The little angel turned to some of the bigger angels and said, “I want to go there, to join those girls on Earth,” but the big angels said that it was not yet time. The little angel returned to his play, forgetting about the Earth down below. One day while running through the clouds, the little angel tripped and fell, nearly slipping down through the clouds, but the big angels helped him up and watched over him closely through the autumn, the winter, and into the spring. One day the clouds parted and the little angel could peek below once more. He saw his two girls cuddled up in bed close to a woman with a big, round belly. A man sat nearby reading the girls a story. The little angel asked again, “Can I go to them now?” and the big angels said that it was time. They hugged the little angel close, kissed his cheeks, and sent him down through the clouds across a bridge of rainbows to join his new family. His mother and father held him and gave to him his first ever gift, his name Asher Miles, which means lucky, blessed, and happy because they felt so lucky and blessed to have him come to complete their family, and because they wished for him a happy life.
In his first year Asher grew and discovered so much about the world. He said his first words, and crawled, stood up all on his own, and laughed at his silly sisters.
In Asher’s second year he learned to walk and climb, always curious to see how things worked. He loved to sit on Daddy’s lap when he would make work calls, and even set up his own “office” in the play arch, taking phone calls and working hard on his play computer.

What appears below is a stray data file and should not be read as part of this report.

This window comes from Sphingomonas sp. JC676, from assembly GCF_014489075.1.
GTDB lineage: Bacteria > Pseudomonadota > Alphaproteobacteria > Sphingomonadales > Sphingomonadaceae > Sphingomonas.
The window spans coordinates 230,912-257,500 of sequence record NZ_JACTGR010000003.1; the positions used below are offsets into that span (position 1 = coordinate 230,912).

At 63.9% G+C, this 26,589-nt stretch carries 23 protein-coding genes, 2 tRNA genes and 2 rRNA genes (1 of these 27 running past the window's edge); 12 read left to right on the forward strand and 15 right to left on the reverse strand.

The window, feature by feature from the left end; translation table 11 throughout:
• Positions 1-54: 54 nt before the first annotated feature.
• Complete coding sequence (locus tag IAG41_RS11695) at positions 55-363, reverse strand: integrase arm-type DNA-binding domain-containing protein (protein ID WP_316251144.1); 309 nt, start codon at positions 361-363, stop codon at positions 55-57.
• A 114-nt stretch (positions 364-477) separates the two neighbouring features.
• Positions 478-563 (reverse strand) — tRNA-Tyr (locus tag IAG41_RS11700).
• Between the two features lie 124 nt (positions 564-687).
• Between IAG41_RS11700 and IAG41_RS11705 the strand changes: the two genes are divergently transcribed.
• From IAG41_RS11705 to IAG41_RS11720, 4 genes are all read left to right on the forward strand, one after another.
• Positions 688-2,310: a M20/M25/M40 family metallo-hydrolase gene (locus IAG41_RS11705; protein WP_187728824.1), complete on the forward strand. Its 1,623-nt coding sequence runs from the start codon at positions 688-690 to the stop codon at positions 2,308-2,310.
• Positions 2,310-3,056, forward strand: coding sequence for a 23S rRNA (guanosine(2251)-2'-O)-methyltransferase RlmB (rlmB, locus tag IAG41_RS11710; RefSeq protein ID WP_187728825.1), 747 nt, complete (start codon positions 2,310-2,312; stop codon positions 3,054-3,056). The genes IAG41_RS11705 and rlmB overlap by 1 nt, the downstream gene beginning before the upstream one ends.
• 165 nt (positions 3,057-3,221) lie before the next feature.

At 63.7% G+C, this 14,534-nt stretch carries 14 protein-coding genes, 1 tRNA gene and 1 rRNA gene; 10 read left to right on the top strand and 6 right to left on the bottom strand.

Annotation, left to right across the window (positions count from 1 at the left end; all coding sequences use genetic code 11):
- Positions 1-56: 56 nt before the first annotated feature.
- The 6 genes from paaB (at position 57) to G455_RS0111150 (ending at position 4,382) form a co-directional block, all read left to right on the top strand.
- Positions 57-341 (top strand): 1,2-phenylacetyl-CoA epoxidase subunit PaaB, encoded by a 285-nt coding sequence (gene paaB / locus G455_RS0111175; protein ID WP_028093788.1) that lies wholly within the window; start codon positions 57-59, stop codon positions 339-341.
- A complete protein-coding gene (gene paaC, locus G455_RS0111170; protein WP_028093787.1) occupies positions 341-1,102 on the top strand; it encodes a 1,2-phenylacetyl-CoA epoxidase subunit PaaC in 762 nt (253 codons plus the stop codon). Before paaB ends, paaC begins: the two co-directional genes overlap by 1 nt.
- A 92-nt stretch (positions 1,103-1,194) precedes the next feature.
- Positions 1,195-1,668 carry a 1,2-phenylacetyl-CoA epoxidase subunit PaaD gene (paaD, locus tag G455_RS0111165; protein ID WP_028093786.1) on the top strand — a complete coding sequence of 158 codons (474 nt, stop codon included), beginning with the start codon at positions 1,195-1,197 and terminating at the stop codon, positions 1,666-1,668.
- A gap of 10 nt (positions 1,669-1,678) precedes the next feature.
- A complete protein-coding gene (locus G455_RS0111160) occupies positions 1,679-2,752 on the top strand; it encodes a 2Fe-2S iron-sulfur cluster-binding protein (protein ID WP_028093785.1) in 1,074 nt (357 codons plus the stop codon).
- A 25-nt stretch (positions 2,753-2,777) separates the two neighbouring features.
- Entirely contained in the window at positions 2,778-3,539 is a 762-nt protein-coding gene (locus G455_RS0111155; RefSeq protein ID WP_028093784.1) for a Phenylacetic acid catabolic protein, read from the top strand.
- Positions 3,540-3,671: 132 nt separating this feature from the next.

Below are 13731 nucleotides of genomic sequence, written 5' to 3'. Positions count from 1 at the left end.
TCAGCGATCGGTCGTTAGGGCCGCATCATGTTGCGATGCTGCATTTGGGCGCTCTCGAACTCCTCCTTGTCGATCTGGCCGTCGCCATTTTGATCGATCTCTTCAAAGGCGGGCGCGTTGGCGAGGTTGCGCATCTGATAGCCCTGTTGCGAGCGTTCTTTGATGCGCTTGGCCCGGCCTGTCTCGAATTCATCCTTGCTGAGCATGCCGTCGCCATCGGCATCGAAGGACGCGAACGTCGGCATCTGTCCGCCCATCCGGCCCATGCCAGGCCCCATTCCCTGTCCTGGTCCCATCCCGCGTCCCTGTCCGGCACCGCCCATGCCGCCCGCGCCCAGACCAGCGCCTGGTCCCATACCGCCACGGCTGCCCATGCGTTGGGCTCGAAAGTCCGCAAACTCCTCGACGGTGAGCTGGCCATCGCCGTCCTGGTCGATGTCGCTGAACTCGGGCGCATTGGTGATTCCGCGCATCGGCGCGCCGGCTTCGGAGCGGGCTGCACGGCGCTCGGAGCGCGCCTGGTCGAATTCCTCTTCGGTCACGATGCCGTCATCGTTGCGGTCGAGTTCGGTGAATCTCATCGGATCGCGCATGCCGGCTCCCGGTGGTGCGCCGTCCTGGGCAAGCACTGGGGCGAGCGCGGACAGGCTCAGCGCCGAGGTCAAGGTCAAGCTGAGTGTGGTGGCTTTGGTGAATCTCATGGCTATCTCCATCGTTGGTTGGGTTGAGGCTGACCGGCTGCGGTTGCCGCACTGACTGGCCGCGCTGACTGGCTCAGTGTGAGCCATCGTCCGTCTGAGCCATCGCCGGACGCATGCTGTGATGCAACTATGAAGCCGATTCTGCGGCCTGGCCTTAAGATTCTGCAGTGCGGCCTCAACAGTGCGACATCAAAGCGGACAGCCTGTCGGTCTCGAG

In Asher’s third year he started parent-child class and explored the woods and the classroom. He loved to dig in the sand and see his sisters at school. He flew on an airplane for the first time, visiting his Gram and Gramps in Arizona.
In Asher’s fourth year he learned to ride a tricycle and had so much fun riding around outside. He began a new adventure, moving with his family to a new home, and starting at a new school. Asher made many friends.
Now Asher begins his fifth year, which we know will be filled with more growing, and learning, and discoveries. We love you very much sweet boy, and we are so lucky, blessed, and happy that you chose our family. Happy birthday, my sweet angel.
I knew that the story was not as refined or magical as the ones that his sisters had been told, but it was a moment for me to soak up my son’s five years and consider who he is and who he has grown to be as a part of our family. I am glad that I didn’t get completely stopped by the disconnect between how I wanted things to be and the reality of how things are at the moment. We will never again have the opportunity to celebrate Asher’s five circles around the sun, and I am glad that I took the time to reflect along with him.
If you are interested in other, more classic, examples of the telling of the Rainbow Bridge birthday story in the Waldorf school tradition, here are a few:
The Rainbow Bridge
Waldorf birthday story
Waldorf inspired birthday traditions
Teddy’s birthday story
How has the Rainbow Bridge story been used to celebrate the children in your life? What other birthday traditions are special to your family?